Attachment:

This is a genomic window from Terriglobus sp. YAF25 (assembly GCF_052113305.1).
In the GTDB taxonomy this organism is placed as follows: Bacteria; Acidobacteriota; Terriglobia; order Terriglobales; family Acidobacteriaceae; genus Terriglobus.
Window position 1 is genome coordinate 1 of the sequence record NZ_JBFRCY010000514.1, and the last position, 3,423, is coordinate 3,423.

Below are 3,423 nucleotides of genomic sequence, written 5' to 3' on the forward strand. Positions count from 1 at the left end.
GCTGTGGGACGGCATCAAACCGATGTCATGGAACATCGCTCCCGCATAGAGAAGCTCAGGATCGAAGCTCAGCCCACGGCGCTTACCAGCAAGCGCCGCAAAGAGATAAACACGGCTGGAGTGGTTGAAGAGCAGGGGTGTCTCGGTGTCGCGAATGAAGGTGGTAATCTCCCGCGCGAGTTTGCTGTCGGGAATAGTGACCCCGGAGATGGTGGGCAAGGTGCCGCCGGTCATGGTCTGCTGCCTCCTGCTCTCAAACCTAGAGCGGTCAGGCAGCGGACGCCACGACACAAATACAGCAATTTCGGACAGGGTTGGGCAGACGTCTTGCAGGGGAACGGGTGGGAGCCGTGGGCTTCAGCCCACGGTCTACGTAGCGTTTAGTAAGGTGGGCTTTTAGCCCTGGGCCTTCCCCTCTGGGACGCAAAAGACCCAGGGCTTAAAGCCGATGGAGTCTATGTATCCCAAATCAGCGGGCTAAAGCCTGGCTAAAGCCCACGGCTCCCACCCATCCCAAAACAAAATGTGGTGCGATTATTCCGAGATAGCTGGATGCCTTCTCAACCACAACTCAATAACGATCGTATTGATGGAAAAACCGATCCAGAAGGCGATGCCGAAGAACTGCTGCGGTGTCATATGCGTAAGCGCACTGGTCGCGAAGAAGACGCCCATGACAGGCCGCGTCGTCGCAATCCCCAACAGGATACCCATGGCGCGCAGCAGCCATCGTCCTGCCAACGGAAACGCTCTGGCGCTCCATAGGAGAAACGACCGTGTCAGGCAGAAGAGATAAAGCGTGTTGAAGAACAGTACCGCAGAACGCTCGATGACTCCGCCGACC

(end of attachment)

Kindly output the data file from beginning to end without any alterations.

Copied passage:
This is a genomic window from Terriglobus sp. YAF25 (assembly GCF_052113305.1).
In the GTDB taxonomy this organism is placed as follows: Bacteria; Acidobacteriota; Terriglobia; order Terriglobales; family Acidobacteriaceae; genus Terriglobus.
Window position 1 is genome coordinate 1 of the sequence record NZ_JBFRCY010000514.1, and the last position, 3,423, is coordinate 3,423.

Below are 3,423 nucleotides of genomic sequence, written 5' to 3' on the forward strand. Positions count from 1 at the left end.
GCTGTGGGACGGCATCAAACCGATGTCATGGAACATCGCTCCCGCATAGAGAAGCTCAGGATCGAAGCTCAGCCCACGGCGCTTACCAGCAAGCGCCGCAAAGAGATAAACACGGCTGGAGTGGTTGAAGAGCAGGGGTGTCTCGGTGTCGCGAATGAAGGTGGTAATCTCCCGCGCGAGTTTGCTGTCGGGAATAGTGACCCCGGAGATGGTGGGCAAGGTGCCGCCGGTCATGGTCTGCTGCCTCCTGCTCTCAAACCTAGAGCGGTCAGGCAGCGGACGCCACGACACAAATACAGCAATTTCGGACAGGGTTGGGCAGACGTCTTGCAGGGGAACGGGTGGGAGCCGTGGGCTTCAGCCCACGGTCTACGTAGCGTTTAGTAAGGTGGGCTTTTAGCCCTGGGCCTTCCCCTCTGGGACGCAAAAGACCCAGGGCTTAAAGCCGATGGAGTCTATGTATCCCAAATCAGCGGGCTAAAGCCTGGCTAAAGCCCACGGCTCCCACCCATCCCAAAACAAAATGTGGTGCGATTATTCCGAGATAGCTGGATGCCTTCTCAACCACAACTCAATAACGATCGTATTGATGGAAAAACCGATCCAGAAGGCGATGCCGAAGAACTGCTGCGGTGTCATATGCGTAAGCGCACTGGTCGCGAAGAAGACGCCCATGACAGGCCGCGTCGTCGCAATCCCCAACAGGATACCCATGGCGCGCAGCAGCCATCGTCCTGCCAACGGAAACGCTCTGGCGCTCCATAGGAGAAACGACCGTGTCAGGCAGAAGAGATAAAGCGTGTTGAAGAACAGTACCGCAGAACGCTCGATGACTCCGCCGACC